So, given that there is a growing number of postdocs, how is it that they have been able to develop any momentum to change their working conditions? The answer is: Because there is no oversupply of postdocs, just an undersupply of post-postdoc positions. NIH reports a 5% per year increase in demand for postdocs. Many faculty members are struggling to staff their labs and are increasingly turning to international scientists--which might explain why less than 40% of U.S. graduate students are non-U.S. citizens, but over 50% of postdocs are from abroad (NSF Survey of Earned Doctorates, 2001).
Thus, at many institutions, postdocs find themselves in a strong position to negotiate for improved working conditions. Some institutions, such as the University of Alabama, Birmingham, and the University of Pennsylvania, have begun to initiate reforms even before postdocs formed associations. In the same time period, we have seen the implementation of an increased postdoc stipend scale at NIH and movement within NSF to begin an examination of postdoc policies.
Over the past 3 years, the number of postdoc organizations has increased to more than 80 worldwide. In the United States, at last count, 74 institutions housed a postdoc association and/or office. At the meeting, Karen Christopherson, a Stanford postdoc, and James Nelson, a Stanford professor, explained how, at their institution, coordinated efforts between postdocs, faculty, and administrators have been effective in improving the working conditions for postdocs, including a minimum salary, a grievance policy, and term limits for postdocs.
Raymond Clark, a postdoc at the University of California (UC), San Diego, described how postdocs at the nine UC campuses have created a systemwide postdoc council. The UC postdocs created the council because they found that some policies couldn't be addressed at the local campus level. This council has been working with the UC system administration to develop policies for postdocs. It has negotiated minimum salary guidelines, a policy the UC central administration appears committed to enforcing. At a recent council meeting, postdoc representatives negotiated to include vision and dental insurance in the new UC-wide postdoc health policy. At the very least, the council provides a clear venue for postdocs and the UC system to interact on issues of common concern.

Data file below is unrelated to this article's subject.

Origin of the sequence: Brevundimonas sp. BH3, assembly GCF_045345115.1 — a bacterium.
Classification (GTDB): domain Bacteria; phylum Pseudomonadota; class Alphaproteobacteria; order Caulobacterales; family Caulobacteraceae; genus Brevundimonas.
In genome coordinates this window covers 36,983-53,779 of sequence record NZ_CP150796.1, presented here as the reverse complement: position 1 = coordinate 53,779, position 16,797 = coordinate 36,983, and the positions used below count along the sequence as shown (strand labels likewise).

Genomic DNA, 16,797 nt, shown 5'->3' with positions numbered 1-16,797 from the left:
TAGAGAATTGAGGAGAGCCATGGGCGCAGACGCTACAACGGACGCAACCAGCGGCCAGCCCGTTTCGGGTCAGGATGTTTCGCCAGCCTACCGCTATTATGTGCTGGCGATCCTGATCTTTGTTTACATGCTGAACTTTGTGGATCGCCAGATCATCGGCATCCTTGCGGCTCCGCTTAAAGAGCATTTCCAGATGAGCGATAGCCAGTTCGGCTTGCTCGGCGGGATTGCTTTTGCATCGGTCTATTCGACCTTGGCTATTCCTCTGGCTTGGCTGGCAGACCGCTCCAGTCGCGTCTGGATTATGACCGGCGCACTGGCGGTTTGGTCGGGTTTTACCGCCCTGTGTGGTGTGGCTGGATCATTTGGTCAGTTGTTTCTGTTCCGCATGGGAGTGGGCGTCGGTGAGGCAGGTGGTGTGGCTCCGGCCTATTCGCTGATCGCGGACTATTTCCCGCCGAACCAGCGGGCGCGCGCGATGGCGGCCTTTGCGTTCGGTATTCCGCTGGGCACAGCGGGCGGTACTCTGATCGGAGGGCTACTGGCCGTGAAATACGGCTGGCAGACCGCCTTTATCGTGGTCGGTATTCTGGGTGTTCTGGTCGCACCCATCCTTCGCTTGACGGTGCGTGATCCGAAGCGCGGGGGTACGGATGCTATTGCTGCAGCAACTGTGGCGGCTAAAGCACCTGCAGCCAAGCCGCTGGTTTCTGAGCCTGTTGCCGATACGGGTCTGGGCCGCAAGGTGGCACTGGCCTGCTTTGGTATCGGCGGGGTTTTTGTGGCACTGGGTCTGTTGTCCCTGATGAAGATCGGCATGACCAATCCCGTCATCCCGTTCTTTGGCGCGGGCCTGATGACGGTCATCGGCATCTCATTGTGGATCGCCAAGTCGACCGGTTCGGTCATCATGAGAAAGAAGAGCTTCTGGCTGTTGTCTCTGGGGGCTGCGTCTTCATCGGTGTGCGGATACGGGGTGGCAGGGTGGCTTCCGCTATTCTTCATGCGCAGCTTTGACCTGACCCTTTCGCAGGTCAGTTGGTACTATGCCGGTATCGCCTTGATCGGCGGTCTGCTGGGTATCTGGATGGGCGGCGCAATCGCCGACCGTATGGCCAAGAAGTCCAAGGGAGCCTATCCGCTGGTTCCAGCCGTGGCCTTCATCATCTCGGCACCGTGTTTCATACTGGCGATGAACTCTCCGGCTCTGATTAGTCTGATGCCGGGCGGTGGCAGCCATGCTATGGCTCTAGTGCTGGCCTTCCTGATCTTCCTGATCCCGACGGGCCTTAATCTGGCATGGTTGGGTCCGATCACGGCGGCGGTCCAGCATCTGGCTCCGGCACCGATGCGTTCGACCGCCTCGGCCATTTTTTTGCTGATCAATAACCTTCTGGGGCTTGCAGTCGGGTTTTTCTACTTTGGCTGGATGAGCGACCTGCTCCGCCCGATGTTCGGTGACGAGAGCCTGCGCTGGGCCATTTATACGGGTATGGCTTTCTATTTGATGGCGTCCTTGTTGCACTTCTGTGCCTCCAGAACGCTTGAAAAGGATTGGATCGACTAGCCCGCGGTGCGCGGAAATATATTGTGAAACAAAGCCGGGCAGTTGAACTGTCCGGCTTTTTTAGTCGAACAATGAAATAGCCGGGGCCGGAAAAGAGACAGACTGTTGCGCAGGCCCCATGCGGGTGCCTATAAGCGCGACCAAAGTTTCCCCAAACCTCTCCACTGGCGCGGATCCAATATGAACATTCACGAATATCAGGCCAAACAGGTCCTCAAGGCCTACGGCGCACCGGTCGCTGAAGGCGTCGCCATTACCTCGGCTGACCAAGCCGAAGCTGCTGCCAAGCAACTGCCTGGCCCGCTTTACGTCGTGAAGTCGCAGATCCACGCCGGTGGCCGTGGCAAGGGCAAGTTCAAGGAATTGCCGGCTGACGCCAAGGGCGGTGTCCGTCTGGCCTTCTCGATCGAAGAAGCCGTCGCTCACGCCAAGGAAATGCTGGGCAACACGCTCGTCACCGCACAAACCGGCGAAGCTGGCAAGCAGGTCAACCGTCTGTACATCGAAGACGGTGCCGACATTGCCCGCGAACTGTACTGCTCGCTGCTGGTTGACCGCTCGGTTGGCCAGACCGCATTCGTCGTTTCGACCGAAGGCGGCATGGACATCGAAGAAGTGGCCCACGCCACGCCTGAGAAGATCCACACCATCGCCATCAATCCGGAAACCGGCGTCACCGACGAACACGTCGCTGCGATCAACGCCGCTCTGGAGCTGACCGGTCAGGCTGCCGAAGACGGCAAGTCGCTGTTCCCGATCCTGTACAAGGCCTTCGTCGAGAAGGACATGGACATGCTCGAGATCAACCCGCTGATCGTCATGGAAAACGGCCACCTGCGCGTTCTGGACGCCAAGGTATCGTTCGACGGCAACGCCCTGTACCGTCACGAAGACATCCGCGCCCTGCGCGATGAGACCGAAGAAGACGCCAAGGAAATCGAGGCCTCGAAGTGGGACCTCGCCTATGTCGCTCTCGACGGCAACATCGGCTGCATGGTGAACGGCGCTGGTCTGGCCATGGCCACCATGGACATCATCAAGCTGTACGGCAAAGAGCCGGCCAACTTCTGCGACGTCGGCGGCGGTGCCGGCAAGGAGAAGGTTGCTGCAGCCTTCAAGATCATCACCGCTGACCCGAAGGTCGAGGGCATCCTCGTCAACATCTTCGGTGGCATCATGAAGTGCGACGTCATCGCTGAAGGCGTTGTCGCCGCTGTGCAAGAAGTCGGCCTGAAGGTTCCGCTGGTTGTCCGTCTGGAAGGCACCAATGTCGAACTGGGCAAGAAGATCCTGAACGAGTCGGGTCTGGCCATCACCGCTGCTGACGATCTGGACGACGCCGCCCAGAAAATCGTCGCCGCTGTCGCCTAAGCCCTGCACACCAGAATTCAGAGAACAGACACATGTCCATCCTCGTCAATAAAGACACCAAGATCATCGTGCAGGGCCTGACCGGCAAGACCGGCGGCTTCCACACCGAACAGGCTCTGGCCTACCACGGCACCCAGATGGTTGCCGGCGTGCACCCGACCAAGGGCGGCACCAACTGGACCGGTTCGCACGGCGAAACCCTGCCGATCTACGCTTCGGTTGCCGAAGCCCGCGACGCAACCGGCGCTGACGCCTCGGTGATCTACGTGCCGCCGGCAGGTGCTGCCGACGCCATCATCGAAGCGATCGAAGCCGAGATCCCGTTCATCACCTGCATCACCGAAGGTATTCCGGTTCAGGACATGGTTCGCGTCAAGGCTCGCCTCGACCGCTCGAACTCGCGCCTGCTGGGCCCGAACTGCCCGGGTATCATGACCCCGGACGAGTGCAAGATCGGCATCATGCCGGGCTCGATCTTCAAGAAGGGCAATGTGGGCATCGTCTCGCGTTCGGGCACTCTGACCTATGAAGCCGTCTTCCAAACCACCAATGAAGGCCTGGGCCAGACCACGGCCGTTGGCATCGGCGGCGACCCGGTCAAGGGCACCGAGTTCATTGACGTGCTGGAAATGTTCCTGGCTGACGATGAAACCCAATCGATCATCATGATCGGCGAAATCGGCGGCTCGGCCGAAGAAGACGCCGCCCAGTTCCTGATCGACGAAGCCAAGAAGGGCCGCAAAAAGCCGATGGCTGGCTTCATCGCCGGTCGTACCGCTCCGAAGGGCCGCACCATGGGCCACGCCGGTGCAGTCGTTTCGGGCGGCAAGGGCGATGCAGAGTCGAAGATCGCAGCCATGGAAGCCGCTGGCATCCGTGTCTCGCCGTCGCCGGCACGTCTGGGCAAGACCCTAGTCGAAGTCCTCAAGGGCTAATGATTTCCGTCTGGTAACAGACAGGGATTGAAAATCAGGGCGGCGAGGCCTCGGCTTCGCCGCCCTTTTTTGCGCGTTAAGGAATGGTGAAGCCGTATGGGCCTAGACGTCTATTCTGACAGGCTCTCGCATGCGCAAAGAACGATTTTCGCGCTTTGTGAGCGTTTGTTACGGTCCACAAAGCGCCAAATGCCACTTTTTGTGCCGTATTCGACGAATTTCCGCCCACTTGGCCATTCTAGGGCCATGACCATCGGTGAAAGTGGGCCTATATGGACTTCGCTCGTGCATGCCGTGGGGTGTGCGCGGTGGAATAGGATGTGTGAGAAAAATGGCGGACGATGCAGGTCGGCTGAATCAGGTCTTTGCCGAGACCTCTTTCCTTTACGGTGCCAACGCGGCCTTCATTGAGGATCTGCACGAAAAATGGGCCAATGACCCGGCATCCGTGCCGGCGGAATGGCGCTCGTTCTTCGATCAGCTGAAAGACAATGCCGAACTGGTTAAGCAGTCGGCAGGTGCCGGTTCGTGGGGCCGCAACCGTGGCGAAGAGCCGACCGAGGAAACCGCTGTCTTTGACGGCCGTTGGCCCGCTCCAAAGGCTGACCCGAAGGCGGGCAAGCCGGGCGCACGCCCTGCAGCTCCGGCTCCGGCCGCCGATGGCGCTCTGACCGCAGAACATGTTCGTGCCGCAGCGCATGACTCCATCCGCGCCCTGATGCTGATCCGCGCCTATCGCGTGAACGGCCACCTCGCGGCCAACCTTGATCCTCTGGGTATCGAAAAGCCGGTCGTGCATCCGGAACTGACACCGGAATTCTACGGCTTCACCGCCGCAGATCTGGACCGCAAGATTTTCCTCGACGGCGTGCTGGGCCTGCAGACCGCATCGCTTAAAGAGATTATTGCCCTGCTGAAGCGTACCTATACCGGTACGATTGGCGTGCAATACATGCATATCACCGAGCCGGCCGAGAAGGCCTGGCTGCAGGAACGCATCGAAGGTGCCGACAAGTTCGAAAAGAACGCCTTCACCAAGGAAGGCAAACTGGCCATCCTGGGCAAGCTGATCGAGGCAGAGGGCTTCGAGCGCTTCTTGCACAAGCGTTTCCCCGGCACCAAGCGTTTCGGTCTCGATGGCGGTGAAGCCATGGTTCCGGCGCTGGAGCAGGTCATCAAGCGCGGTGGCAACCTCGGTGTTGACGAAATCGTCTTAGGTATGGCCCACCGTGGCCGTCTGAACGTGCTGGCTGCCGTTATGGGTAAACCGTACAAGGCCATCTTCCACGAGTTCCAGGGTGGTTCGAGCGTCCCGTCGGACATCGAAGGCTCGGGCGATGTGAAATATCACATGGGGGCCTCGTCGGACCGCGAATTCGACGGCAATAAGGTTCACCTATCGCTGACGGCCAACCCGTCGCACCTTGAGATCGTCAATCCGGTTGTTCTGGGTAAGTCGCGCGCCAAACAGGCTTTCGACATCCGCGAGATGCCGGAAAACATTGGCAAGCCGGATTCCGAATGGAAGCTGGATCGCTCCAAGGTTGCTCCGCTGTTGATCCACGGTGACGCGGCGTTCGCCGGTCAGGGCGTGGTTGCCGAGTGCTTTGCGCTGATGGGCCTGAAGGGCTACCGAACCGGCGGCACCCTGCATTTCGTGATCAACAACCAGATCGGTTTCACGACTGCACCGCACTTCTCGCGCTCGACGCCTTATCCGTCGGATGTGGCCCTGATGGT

Following the 2002 Postdoc Network meeting, at which postdocs and others discussed their common concerns, Orfeu Buxton, a postdoc at the University of Chicago, told meeting participants that further progress required the creation of a national postdoc association. As the UC postdocs realized, some policies can be addressed only at the national level. Buxton joined with postdoc leaders from several institutions to draft a business plan and funding proposal that is currently under review. They hope to establish a self-sustaining organization that will focus on the national policy interests of postdoctoral scientists.
Among the primary goals of this group are gathering information that may inform a consensus on "best practice" policies, developing educational initiatives to disseminate these policies to postdoctoral scientists and institutions, and encouraging and facilitating their implementation. The nascent organization also intends to enter into meaningful dialogue with the federal funding agencies and professional organizations to advocate for policies at the national level, and it will actively track progress from the local to federal levels.
The question remains, though, what about post-postdoc opportunities? Should postdocs continue to be trained for academic jobs that for the most part do not exist?
The current training system needs an overhaul, according to Frank Solomon, a professor of biology at the Massachusetts Institute of Technology. Solomon cited the increase in the number of people listed as authors on research papers as evidence that the apprenticeship training model is no longer applicable to postgraduate research in the United States. The one-on-one relationship between postdoc or grad student and faculty mentor is becoming rare. It would seem that the relationship between postdoc and faculty is shifting from trainee to employee.
At the end of the day, with the number of postdocs outpacing growth in the academic sector, many of the conference participants called for a change in the training paradigm--broadening accepted post-postdoc employment possibilities. This feeling corroborates findings from the ASCB survey, where an overriding majority of respondents called for institutions to offer a mixed curricula to prepare Ph.D.s for a variety of research and nonresearch careers.
Beyond institutions, redirecting training efforts will require a concerted effort on the part of postdocs, faculty, disciplinary societies, and funding agencies to provide information on the variety of jobs that trained scientists are qualified for and professional development programs to help Ph.D.s gain entry into these fields.